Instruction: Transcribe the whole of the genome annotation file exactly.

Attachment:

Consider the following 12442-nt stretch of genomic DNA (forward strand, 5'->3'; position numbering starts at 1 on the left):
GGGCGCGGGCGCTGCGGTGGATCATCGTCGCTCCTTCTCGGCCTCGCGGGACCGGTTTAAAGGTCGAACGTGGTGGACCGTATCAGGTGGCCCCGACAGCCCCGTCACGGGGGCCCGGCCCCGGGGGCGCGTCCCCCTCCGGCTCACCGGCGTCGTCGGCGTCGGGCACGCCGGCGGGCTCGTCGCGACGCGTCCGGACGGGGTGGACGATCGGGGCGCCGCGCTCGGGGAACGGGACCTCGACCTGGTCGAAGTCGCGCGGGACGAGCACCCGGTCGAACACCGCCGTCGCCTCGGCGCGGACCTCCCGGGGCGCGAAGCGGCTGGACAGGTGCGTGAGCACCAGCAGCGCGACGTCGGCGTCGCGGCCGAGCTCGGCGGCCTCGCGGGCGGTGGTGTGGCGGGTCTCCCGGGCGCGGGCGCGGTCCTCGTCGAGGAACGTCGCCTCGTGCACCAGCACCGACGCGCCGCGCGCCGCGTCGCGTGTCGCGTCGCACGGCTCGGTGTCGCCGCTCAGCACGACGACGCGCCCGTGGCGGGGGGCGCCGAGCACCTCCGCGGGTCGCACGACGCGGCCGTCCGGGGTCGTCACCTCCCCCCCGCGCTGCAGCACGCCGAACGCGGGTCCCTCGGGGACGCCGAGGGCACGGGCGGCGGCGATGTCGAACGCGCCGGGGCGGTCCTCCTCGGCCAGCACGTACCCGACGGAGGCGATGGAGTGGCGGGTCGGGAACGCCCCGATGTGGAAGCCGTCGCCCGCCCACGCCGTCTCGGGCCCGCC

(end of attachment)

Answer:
Consider the following 12442-nt stretch of genomic DNA (forward strand, 5'->3'; position numbering starts at 1 on the left):
GGGCGCGGGCGCTGCGGTGGATCATCGTCGCTCCTTCTCGGCCTCGCGGGACCGGTTTAAAGGTCGAACGTGGTGGACCGTATCAGGTGGCCCCGACAGCCCCGTCACGGGGGCCCGGCCCCGGGGGCGCGTCCCCCTCCGGCTCACCGGCGTCGTCGGCGTCGGGCACGCCGGCGGGCTCGTCGCGACGCGTCCGGACGGGGTGGACGATCGGGGCGCCGCGCTCGGGGAACGGGACCTCGACCTGGTCGAAGTCGCGCGGGACGAGCACCCGGTCGAACACCGCCGTCGCCTCGGCGCGGACCTCCCGGGGCGCGAAGCGGCTGGACAGGTGCGTGAGCACCAGCAGCGCGACGTCGGCGTCGCGGCCGAGCTCGGCGGCCTCGCGGGCGGTGGTGTGGCGGGTCTCCCGGGCGCGGGCGCGGTCCTCGTCGAGGAACGTCGCCTCGTGCACCAGCACCGACGCGCCGCGCGCCGCGTCGCGTGTCGCGTCGCACGGCTCGGTGTCGCCGCTCAGCACGACGACGCGCCCGTGGCGGGGGGCGCCGAGCACCTCCGCGGGTCGCACGACGCGGCCGTCCGGGGTCGTCACCTCCCCCCCGCGCTGCAGCACGCCGAACGCGGGTCCCTCGGGGACGCCGAGGGCACGGGCGGCGGCGATGTCGAACGCGCCGGGGCGGTCCTCCTCGGCCAGCACGTACCCGACGGAGGCGATGGAGTGGCGGGTCGGGAACGCCCCGATGTGGAAGCCGTCGCCCGCCCACGCCGTCTCGGGCCCGCC